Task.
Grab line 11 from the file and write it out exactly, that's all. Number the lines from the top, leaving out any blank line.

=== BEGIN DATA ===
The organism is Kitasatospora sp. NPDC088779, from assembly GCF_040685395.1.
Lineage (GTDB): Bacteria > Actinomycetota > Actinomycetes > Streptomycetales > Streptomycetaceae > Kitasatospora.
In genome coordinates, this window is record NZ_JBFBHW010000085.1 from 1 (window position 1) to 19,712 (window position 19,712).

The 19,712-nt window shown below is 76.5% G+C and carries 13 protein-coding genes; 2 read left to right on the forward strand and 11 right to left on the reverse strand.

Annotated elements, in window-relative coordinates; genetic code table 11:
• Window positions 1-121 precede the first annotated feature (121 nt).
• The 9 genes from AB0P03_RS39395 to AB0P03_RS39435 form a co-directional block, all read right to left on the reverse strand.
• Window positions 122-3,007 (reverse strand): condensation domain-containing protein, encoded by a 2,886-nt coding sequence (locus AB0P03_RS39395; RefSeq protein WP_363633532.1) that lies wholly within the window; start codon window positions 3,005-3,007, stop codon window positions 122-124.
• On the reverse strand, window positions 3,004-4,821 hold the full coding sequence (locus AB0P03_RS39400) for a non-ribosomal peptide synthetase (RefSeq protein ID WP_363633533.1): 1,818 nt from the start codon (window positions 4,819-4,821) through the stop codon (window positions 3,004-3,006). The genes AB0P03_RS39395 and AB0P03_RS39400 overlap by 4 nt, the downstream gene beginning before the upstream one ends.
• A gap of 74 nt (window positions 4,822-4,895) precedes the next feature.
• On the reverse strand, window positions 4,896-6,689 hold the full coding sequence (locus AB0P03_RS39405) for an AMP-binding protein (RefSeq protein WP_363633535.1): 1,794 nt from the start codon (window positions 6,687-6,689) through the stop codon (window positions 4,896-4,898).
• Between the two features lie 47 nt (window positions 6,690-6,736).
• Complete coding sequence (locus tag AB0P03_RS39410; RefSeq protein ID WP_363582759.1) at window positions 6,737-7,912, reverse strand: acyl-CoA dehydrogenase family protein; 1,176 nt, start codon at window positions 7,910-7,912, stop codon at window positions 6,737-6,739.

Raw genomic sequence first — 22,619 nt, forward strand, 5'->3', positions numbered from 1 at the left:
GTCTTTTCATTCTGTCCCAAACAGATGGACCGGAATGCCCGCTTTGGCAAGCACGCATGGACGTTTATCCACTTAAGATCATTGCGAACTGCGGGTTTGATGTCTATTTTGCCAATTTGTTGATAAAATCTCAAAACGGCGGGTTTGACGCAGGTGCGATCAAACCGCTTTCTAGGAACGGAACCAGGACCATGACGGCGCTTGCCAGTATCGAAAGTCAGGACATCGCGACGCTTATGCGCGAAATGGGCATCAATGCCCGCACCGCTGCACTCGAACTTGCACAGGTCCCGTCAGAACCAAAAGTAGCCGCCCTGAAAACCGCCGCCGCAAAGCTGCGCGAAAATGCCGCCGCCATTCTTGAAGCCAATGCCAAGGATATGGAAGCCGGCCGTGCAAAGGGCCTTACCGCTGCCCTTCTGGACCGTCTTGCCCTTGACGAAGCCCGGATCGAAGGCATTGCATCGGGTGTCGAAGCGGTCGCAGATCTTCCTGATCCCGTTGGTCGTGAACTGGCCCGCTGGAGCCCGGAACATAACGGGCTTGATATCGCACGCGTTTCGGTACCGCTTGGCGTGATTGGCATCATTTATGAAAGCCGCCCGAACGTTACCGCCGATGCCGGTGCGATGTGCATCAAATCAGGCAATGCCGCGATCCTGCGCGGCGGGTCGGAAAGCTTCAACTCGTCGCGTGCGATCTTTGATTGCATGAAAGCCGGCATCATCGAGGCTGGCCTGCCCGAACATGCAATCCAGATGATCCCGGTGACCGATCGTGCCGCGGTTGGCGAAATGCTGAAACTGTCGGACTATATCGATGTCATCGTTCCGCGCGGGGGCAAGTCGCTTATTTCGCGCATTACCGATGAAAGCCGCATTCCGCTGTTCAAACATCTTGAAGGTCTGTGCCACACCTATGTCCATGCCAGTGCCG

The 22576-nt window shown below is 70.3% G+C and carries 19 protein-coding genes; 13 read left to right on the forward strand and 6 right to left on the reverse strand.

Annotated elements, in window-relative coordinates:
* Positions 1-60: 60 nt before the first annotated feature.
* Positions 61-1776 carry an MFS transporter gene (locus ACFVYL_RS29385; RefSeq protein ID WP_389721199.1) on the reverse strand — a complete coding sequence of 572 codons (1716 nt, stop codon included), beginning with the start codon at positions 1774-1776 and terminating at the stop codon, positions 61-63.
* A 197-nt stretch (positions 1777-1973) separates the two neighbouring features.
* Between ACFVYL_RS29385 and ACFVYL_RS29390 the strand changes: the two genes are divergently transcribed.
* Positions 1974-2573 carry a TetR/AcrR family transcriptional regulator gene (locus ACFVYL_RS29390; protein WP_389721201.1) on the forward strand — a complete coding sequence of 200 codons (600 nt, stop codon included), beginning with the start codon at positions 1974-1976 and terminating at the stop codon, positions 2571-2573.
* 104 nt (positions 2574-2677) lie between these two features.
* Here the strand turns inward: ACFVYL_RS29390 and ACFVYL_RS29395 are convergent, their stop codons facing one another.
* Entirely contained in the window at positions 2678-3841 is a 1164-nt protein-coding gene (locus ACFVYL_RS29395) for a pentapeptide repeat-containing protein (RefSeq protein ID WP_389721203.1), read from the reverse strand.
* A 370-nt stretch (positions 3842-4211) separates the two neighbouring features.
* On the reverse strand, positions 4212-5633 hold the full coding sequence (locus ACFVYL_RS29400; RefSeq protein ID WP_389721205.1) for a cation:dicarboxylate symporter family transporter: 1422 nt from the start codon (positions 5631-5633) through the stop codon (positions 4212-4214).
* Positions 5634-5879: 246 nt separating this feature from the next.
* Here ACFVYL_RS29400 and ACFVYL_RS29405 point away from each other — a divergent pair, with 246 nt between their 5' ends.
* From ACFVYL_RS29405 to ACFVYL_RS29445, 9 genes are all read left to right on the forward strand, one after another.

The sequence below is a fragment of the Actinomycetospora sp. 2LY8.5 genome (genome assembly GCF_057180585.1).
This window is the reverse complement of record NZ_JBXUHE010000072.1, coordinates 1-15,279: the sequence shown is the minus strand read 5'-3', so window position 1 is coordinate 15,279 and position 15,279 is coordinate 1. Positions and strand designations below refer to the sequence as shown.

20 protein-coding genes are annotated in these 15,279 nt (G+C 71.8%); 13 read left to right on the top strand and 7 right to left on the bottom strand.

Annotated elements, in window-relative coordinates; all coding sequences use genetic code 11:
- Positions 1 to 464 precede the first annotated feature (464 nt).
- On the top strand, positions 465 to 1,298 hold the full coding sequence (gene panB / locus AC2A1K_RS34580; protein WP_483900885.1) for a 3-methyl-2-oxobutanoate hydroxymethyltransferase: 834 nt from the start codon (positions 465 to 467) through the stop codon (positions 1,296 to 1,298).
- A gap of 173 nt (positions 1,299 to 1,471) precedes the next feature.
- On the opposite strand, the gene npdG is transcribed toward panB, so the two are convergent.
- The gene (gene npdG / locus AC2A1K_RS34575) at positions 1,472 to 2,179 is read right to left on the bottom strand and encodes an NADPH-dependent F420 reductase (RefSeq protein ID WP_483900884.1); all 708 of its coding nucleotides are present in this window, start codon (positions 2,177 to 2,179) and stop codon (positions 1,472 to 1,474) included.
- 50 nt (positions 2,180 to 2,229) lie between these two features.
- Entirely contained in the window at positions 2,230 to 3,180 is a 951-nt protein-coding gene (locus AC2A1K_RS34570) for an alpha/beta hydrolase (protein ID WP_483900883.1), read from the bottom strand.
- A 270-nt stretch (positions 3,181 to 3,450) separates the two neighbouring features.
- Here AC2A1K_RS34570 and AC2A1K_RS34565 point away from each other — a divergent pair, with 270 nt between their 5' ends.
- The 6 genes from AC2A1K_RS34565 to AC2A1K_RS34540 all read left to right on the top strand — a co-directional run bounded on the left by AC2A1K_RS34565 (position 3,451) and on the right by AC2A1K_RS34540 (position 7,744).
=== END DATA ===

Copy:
• On the reverse strand, window positions 4,896-6,689 hold the full coding sequence (locus AB0P03_RS39405) for an AMP-binding protein (RefSeq protein WP_363633535.1): 1,794 nt from the start codon (window positions 6,687-6,689) through the stop codon (window positions 4,896-4,898).